Orchestral Music Review



Scearce, DBR, & More from the Western Piedmont Symphony


Event  Information

Hickory -- ( Sat., Nov. 13, 2010 )

Western Piedmont Symphony: Western Piedmont Symphony
Performed by Daniel Bernard Roumain, electric/acoustic violin, & Western Piedmont Symphony, John Gordon Ross, conductor
$40/$30/$15. -- P.E. Monroe Auditorium , http://www.wpsymphony.org/ -- 8:00 PM

November 13, 2010 - Hickory, NC:


The Western Piedmont Symphony made a triumphant return to the P. E. Monroe Auditorium on the campus of Lenoir-Rhyne University for its second Masterworks concert of the season, titled “Dance Machine.” It was one of the most unusual, engaging, and fun concerts I have ever attended.

Before beginning the actual music, Hickory City Manager Mick Berry read a proclamation from Mayor Rudy Wright and the City Council proclaiming November 20, 2010 as John Gordon Ross and Sally Rocco Ross Day, in honor of Mr. Ross’ twenty years as Music Director of the Western Piedmont Symphony and Ms. Ross’ twenty years as a music teacher in the Hickory schools and as a member of the cello section of the Western Piedmont Symphony.

The program opened with “Benediction” by J. Mark Scearce (b.1961). Scearce is currently Director of Music at N. C. State University, and was formerly Composer-in-Residence of the Western Piedmont Symphony.

“Benediction” was written for the commemoration of Martin Luther King, Jr., Day in 1993, and was inspired by the tragic shooting death of a young man in Raleigh. The work was composed to lend aid and comfort to the young man’s friends and family. It features three antiphonal trumpets, each utilizing different tone colors, never blending with the orchestra, and later expanding into well-known hymn tunes. The trumpet parts were played expertly by Mark Dulin, William Lawing, and Tim Phillips, and the orchestra provided rich collaboration to a musical composition filled with sadness, but at the same time, hope.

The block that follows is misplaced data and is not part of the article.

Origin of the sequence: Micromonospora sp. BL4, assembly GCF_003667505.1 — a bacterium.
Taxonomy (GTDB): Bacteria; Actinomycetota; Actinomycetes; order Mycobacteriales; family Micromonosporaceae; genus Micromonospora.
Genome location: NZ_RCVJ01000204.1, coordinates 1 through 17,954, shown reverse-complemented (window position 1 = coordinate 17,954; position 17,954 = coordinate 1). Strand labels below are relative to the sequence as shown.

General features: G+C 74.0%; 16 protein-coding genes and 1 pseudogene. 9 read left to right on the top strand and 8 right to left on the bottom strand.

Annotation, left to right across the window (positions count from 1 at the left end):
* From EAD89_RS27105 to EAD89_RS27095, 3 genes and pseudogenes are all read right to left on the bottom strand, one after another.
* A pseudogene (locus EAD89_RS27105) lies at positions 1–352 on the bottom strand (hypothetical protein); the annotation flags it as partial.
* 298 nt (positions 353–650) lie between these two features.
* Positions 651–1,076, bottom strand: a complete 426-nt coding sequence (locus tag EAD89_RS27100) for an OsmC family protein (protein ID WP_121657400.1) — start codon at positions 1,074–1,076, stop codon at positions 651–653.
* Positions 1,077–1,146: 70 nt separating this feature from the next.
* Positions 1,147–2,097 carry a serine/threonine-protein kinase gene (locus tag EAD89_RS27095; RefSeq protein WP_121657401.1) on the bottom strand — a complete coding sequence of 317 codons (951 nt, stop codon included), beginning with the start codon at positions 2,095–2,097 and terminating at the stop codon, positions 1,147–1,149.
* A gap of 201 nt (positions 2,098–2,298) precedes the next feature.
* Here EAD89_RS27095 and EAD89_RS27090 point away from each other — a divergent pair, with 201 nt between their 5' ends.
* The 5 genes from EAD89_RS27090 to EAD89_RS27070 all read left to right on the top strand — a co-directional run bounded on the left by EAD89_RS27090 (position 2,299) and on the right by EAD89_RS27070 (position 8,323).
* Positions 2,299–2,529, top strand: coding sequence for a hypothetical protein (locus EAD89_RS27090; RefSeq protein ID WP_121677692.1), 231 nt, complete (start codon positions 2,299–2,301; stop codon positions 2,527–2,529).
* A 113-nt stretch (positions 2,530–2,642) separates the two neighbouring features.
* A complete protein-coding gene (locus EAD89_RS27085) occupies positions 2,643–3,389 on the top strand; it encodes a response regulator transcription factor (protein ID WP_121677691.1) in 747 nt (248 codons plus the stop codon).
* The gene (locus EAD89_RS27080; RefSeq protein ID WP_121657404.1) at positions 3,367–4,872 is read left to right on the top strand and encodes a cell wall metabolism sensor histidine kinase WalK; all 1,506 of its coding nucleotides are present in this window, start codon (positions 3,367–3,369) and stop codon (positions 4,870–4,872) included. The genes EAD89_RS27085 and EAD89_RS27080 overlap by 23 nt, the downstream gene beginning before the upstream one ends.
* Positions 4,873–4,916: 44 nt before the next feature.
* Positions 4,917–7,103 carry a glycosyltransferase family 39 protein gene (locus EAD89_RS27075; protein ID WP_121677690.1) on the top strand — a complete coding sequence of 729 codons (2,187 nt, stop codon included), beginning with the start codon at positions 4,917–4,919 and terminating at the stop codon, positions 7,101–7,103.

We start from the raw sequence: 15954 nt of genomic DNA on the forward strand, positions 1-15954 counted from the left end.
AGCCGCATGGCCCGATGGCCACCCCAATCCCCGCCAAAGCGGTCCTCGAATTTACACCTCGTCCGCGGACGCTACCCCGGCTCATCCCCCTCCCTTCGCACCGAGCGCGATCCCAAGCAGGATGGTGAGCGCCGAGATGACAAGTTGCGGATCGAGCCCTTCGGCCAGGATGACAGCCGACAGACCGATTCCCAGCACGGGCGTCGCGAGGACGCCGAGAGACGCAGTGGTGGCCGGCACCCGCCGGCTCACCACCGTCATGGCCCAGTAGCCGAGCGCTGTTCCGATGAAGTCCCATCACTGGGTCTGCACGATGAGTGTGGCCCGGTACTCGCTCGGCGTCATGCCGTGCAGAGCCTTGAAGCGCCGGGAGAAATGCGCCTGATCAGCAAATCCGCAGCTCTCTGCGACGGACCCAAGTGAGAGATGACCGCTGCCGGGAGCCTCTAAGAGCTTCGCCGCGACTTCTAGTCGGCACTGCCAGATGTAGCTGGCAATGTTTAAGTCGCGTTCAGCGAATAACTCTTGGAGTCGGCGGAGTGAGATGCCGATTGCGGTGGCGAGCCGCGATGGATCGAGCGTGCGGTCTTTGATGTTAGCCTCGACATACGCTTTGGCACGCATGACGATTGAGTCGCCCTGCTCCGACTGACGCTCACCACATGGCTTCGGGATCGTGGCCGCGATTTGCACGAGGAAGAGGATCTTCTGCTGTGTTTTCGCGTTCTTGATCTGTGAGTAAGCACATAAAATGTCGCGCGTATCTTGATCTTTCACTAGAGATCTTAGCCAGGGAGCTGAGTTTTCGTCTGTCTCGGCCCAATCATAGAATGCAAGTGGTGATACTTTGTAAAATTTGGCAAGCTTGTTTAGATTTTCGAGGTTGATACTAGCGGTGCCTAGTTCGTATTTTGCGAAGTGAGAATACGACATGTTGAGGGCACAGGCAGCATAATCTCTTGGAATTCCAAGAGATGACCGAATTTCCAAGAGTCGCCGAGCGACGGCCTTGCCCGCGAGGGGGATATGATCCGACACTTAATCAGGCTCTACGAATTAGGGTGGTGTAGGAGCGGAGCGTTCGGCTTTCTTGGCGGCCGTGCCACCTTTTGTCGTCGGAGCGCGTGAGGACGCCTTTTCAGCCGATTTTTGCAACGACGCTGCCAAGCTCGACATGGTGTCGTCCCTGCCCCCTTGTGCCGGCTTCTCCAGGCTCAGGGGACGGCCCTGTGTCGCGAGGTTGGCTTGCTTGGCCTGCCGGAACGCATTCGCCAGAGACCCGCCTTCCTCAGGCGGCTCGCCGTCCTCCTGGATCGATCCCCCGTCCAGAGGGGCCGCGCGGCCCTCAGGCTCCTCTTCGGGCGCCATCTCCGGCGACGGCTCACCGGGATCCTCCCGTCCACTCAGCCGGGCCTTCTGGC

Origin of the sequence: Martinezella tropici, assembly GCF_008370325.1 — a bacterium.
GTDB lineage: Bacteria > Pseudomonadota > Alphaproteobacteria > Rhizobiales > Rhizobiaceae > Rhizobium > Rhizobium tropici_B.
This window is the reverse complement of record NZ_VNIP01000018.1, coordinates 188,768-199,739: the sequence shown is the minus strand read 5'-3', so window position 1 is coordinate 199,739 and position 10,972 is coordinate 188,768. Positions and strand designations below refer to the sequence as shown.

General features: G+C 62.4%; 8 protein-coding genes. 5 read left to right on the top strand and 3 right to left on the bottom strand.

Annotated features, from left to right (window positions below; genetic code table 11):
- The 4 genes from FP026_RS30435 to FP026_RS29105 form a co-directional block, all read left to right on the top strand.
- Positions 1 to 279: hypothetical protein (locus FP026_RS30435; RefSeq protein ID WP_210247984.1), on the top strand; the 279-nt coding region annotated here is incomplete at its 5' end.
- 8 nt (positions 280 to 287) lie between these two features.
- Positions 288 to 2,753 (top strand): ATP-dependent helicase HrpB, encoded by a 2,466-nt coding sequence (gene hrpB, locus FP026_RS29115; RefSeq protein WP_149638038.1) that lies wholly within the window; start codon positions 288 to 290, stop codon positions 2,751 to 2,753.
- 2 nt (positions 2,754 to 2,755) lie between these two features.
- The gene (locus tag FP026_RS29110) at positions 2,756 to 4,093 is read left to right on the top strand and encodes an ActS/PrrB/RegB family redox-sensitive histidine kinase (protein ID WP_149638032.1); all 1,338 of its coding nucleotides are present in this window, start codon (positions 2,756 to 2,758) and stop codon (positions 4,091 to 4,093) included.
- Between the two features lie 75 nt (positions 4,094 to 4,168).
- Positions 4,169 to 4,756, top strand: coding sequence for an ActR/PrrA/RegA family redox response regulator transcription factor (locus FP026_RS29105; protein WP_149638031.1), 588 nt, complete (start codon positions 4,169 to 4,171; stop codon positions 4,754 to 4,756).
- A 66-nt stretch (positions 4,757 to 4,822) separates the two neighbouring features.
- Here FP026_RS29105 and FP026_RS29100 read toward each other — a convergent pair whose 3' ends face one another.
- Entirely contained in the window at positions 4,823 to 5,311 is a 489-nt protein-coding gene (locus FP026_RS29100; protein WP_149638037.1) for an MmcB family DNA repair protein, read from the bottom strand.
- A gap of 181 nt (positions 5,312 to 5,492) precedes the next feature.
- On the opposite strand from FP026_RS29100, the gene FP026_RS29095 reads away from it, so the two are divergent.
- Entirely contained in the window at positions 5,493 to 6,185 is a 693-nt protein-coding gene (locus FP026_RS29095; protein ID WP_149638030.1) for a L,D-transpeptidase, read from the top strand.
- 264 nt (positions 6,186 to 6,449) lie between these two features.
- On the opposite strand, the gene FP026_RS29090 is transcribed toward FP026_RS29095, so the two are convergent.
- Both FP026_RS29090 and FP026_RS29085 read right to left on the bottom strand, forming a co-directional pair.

To follow, the orchestra presented Archaic Ritual by William Grant Still (1895-1978). Written in 1946, it was later used as a dance sequence in one of his operas. The work is in three movements: “Chant,” “Dance Before the Altar,” and “Possession.”  Although minimalism in music did not begin until the 1960s, this work begins to sound like one of the early precursors of that movement, as many of the phrases and motifs are repeated from section to section, with minor changes as they progress. Sonically, this is an expansive work, and I have never heard the Western Piedmont's strings sound so lush.

The featured work of the evening was Voodoo Concerto No. 1 for violin and orchestra by Daniel Bernard Roumain (b.1971), with the composer as soloist. DBR, as he is also known, is a Haitian-American composer, performer, educator, violinist, and band leader. He is also currently a visiting professor of composition at Vanderbilt University’s Blair School of Music.

The concerto is divided into three movements. Any attempt to describe the music would be like trying to describe all of the contents of a large grocery store in one sentence! The music is classical, jazz, bluegrass, Caribbean, baroque, romantic, and contemporary, partly written and partly improv.

“Filtering,” the first movement, features techno textures and rhythms and engages various sections of the orchestra, each of which was asked to stand during their highlighted parts. A remarkable cadenza by the soloist included themes of the “Star-Spangled Banner" as well as other works.

The second movement, “Prayer,” starts in a more contemplative vein. It then veers off into a series of dialogs with various solo instruments in which the instrumentalist states an improvised theme and the violin soloist answers with his own version, and back and forth. The soloists were Mark Dulin, trumpet, Shawn Roberts, drums, Stephanie Lipka, contrabassoon, Telaina Odom, clarinet, and Rip Nolan and Aaron Craven, double bass. I suppose one could call it riffs and retorts, played splendidly by instrumentalists and violinist alike. Telaina Odom, who is Properties Manager for the orchestra, and who was serving her final concert before moving on to other endeavors, is not even a regular member of the clarinet section, but she stole the show for sure.

The final movement, “Tribe,” , based on primitive repetition, has all the stops pulled out. Mr. Roumain makes uses all the known techniques for playing a violin – bow, pizzicato, spiccato, etc. – and some hitherto unknown, but he also can make his instrument sound like an acoustic guitar, an electric guitar, a double bass, a turntable, and a drum kit, with all sorts of percussion instruments. What would Stradivarius have thought?

Anyway, this was a remarkable soloist and a remarkable concert for a remarkable orchestra.